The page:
Theresa Greenfield’s days start early – and for good reason. As the president of a real estate business and a Democratic candidate for Iowa’s 3rd Congressional District, she has a lot to get done in any given week.

“I’m a farm kid, so I get up with the sun,” Greenfield, who grew up in tiny Bricelyn, Minnesota, says in a recent interview with Starting Line. “Right now the sun doesn’t get up very early, so I get up at 5:00 a.m.”

Her early morning is spent chatting with her husband over coffee, taking her two dogs out for a walk and responding to emails for her campaign and work. She typically gets into her office at Colby Interests, a Windsor Heights-based, family-owned commercial real estate company, around 7:30 a.m. There she works on business-related matters, and once those are wrapped up around mid-day, she goes into campaign mode.

Lunches are usually spent with voters or potential donors, afternoons with her campaign manager to talk strategy and go over what she calls the “daily rock” – the main goal for the day. Afternoon and evening is filled largely with call time to raise money, as well as some speaking engagements to local Democratic or community groups. Greenfield is back home around 8:30 or 9:00 p.m., where she goes through a few more work and campaign emails, spends some more time with her dogs and, eventually, goes to sleep.

It’s a tough schedule to maintain, and one she knows won’t slow down if she’s successful in her bid for Congress. But she describes it as nothing less than what voters would expect.

“A member of Congress makes $175,000 a year, and the people of the district need to know you’re working hard to earn that,” Greenfield explains. “Not many people in this district make that kind of money. So, hard work is where you start, and then you need to do more than that in my opinion.”

There is one break in her calendar, however.

“One time you won’t get ahold of me is Friday night – that’s date night with my husband,” she says.

All those hours on her campaign will be necessary if she hopes to emerge victorious in November. Democrats have badly wanted to win back Iowa’s 3rd District for years, which contains the heavily-Democratic city of Des Moines (as well as rural, Republican-leaning Southwest Iowa). But the party has come up far short in its past two efforts – Republican David Young won by 11 points in 2014 and 13 points in 2016, despite Democrats’ favorable trends in the Des Moines suburbs.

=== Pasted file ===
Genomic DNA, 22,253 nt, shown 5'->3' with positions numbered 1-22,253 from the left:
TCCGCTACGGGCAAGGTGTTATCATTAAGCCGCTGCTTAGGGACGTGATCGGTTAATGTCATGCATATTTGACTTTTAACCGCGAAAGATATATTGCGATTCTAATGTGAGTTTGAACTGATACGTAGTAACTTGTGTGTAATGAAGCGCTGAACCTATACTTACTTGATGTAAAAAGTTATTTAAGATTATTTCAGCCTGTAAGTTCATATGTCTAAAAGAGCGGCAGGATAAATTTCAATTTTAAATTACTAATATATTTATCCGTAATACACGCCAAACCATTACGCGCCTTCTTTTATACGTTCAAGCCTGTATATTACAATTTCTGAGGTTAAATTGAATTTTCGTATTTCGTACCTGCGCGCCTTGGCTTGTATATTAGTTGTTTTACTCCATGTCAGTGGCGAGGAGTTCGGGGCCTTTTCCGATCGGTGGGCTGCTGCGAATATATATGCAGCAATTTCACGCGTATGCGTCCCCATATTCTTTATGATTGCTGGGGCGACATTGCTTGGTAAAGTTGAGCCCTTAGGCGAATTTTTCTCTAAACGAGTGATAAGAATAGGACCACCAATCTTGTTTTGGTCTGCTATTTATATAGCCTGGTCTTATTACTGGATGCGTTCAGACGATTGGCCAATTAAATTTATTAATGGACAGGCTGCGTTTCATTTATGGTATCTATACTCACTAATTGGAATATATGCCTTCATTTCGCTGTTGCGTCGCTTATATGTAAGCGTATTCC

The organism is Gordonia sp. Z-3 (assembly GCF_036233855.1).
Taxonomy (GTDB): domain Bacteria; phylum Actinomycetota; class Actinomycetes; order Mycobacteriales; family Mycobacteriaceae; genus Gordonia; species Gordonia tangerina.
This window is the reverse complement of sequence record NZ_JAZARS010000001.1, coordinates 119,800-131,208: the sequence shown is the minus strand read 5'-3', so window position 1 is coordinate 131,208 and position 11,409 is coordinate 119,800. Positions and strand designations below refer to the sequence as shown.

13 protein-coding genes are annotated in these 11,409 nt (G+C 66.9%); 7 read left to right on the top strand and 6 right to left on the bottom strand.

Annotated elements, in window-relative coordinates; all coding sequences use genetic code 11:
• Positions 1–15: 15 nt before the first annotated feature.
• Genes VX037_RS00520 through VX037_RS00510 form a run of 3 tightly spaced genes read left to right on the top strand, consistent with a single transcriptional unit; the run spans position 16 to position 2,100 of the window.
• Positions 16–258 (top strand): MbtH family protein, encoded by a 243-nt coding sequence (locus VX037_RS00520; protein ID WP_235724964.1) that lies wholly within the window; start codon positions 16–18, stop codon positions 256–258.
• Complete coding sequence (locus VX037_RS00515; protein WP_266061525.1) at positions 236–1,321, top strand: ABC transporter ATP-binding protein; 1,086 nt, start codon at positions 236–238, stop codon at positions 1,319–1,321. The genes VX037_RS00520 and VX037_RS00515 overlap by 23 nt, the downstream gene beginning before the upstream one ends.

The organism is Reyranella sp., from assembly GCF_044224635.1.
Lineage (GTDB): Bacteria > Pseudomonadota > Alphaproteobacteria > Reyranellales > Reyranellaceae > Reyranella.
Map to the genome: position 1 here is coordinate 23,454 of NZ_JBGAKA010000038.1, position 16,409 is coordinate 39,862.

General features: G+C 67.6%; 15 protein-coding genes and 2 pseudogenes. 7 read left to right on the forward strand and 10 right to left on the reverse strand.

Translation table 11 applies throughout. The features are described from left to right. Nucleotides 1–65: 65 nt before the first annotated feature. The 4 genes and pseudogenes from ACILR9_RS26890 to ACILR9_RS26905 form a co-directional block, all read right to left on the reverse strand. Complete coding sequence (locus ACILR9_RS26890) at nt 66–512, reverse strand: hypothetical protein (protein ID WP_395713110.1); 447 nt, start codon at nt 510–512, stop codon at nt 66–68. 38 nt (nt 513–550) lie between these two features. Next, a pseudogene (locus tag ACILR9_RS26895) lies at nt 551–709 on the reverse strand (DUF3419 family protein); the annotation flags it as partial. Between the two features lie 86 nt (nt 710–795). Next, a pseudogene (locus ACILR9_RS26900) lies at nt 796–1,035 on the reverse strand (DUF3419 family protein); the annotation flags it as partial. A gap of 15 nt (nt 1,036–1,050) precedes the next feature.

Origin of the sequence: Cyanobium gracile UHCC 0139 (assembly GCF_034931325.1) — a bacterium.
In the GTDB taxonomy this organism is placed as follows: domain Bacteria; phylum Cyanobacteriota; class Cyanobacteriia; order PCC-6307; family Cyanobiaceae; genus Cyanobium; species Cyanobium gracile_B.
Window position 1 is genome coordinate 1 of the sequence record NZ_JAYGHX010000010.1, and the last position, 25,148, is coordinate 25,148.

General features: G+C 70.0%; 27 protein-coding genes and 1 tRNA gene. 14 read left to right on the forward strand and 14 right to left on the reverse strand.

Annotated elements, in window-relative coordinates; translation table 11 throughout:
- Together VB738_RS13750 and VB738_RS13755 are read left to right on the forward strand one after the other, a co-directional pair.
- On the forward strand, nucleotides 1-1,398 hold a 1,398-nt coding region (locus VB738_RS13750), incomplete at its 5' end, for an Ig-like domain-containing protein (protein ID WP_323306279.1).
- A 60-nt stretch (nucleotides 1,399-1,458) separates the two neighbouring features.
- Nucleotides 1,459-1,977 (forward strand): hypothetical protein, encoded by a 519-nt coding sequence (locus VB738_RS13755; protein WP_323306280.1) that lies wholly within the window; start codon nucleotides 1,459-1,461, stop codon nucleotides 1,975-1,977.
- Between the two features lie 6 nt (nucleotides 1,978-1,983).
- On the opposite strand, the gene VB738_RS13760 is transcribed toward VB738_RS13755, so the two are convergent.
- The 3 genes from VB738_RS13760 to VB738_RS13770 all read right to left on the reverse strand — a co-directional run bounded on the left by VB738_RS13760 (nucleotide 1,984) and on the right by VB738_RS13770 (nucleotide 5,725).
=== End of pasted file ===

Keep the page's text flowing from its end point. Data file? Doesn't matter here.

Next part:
Young’s dogged work ethic (he visits all 16 counties of the 3rd District every month) and seemingly-moderate persona (he still votes nearly all of the time with Steve King) makes him a tough incumbent to beat in this swing district.

To even get to a matchup with Young, Greenfield first needs to win in a competitive, seven-way Democratic primary. One of her opponents, Eddie Mauro, can and has self-funded to give himself the cash-on-hand advantage in the race ($330,000 compared to Greenfield’s $210,000). Another contender, Pete D’Alessandro, just received the endorsement of Bernie Sanders. And a third Democrat, Cindy Axne, has a strong campaign that appeals to many of the same voters that Greenfield’s does.

But Greenfield has been impressing people in recent months. She found herself on the cover of Time Magazine a few weeks back for a story that highlighted strong female candidates around the country. She’s raised the most funds from individual donors in the primary, turning some heads with her initial $200,000 haul in last year’s 3rd quarter – an solid sum for a first-time Iowa candidate. And several labor organizations have endorsed her, including AFSCME Council 61 and the Southwest Iowa Building Trades. So has Illinois Congresswoman Cheri Bustos and Des Moines Councilman Josh Mandelbaum.

Most importantly, she’s impressed Democratic primary voters with her speeches and her own personal story at events around the district. Raised on a farm in Minnesota, she’s worked her way from an urban planner at a home-building company to the president of a real estate firm.

But it’s the tragic moment from early in her personal life that gets many people’s attention.

Her first husband was a journeyman lineman and IBEW (electrical workers union) member who was killed on the job. At the time of his death, Greenfield was just 24 years old with a one-year-old son and four months pregnant with another. Social security, workers’ compensation and help from her family kept her on her feet during that time, allowing her to go back to college to train for a new career track to take care of her family.

It’s not an easy story to tell, especially on the day she visited an IBEW union hall in Des Moines. Inside the building is a piece of art designed by one of Greenfield’s cousins, who was close friends with her first husband. It’s a painting of a lineman’s boots next to a pair of heels, symbolizing the family bond of a worker who goes out each day for a dangerous job. After some initial tears, Greenfield pulled herself together to walk into the union hall and give a speech to the members.